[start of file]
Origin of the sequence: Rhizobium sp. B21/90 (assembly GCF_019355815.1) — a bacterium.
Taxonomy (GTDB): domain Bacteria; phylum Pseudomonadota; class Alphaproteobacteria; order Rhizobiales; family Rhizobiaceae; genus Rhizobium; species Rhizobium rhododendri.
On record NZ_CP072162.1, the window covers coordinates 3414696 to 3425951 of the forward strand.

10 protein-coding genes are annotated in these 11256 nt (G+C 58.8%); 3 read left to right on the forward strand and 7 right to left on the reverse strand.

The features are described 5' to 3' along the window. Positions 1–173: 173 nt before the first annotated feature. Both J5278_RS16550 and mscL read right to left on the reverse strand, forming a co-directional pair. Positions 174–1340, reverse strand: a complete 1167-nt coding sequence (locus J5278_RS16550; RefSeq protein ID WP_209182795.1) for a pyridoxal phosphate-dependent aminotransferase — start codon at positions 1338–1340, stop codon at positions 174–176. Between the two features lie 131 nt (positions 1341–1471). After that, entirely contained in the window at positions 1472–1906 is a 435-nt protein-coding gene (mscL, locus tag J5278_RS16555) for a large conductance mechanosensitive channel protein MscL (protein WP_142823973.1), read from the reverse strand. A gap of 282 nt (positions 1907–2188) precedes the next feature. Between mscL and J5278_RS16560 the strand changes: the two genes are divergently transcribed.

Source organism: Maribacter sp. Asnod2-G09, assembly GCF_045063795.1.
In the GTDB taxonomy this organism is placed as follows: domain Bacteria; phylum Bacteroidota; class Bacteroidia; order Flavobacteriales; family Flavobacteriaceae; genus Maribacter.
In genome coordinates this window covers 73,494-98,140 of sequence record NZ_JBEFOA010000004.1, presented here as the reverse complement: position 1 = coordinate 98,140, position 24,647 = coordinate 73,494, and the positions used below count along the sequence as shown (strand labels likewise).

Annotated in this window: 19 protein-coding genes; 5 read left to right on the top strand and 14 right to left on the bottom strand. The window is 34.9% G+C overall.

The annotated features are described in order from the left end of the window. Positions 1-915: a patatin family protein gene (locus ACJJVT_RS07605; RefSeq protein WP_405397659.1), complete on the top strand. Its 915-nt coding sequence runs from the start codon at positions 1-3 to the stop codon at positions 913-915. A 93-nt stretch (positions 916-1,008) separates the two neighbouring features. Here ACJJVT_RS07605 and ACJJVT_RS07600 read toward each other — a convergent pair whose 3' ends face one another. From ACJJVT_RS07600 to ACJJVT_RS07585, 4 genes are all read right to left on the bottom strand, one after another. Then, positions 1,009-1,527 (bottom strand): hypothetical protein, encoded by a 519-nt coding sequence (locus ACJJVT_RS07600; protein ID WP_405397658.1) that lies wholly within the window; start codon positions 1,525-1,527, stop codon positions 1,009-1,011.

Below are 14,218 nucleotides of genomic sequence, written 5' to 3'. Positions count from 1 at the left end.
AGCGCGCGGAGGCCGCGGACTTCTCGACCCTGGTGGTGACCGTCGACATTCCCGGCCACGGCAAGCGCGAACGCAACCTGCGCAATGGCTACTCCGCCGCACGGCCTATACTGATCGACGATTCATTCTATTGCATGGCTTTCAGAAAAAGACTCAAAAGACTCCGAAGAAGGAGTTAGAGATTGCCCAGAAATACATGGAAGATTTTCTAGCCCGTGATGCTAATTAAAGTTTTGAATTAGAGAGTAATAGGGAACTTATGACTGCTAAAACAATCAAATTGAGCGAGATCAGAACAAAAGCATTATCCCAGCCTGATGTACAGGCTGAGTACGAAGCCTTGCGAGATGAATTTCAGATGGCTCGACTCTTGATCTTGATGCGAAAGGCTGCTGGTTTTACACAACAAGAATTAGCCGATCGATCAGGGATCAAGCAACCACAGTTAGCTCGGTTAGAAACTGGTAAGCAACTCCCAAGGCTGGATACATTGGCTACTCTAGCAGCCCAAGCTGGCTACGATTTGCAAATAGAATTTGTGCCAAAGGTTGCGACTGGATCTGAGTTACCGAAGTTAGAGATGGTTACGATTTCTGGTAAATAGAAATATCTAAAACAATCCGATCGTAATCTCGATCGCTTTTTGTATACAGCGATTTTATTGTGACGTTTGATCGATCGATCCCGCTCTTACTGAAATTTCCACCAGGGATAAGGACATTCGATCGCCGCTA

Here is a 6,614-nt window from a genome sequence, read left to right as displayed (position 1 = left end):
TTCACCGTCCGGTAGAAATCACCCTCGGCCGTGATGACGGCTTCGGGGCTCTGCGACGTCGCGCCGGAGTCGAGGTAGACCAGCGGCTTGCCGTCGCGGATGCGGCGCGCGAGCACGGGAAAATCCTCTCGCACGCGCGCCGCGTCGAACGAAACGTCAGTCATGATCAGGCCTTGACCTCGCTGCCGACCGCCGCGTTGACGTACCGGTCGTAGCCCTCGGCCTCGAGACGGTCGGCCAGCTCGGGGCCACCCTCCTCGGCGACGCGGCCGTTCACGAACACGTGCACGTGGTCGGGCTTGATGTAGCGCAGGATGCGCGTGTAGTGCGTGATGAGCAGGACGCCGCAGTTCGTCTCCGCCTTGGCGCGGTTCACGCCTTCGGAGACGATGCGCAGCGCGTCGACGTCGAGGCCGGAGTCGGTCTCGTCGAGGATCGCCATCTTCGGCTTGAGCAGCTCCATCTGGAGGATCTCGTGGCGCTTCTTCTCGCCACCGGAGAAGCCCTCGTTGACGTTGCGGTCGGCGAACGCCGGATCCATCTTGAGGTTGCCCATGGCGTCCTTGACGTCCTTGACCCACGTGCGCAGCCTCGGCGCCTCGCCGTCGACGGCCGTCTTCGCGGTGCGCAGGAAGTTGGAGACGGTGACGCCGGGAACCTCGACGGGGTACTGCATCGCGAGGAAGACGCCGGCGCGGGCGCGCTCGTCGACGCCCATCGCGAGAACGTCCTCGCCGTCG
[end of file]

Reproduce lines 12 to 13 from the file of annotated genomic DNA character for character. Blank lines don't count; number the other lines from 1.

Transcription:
AGCGCGCGGAGGCCGCGGACTTCTCGACCCTGGTGGTGACCGTCGACATTCCCGGCCACGGCAAGCGCGAACGCAACCTGCGCAATGGCTACTCCGCCGCACGGCCTATACTGATCGACGATTCATTCTATTGCATGGCTTTCAGAAAAAGACTCAAAAGACTCCGAAGAAGGAGTTAGAGATTGCCCAGAAATACATGGAAGATTTTCTAGCCCGTGATGCTAATTAAAGTTTTGAATTAGAGAGTAATAGGGAACTTATGACTGCTAAAACAATCAAATTGAGCGAGATCAGAACAAAAGCATTATCCCAGCCTGATGTACAGGCTGAGTACGAAGCCTTGCGAGATGAATTTCAGATGGCTCGACTCTTGATCTTGATGCGAAAGGCTGCTGGTTTTACACAACAAGAATTAGCCGATCGATCAGGGATCAAGCAACCACAGTTAGCTCGGTTAGAAACTGGTAAGCAACTCCCAAGGCTGGATACATTGGCTACTCTAGCAGCCCAAGCTGGCTACGATTTGCAAATAGAATTTGTGCCAAAGGTTGCGACTGGATCTGAGTTACCGAAGTTAGAGATGGTTACGATTTCTGGTAAATAGAAATATCTAAAACAATCCGATCGTAATCTCGATCGCTTTTTGTATACAGCGATTTTATTGTGACGTTTGATCGATCGATCCCGCTCTTACTGAAATTTCCACCAGGGATAAGGACATTCGATCGCCGCTA

Here is a 6,614-nt window from a genome sequence, read left to right as displayed (position 1 = left end):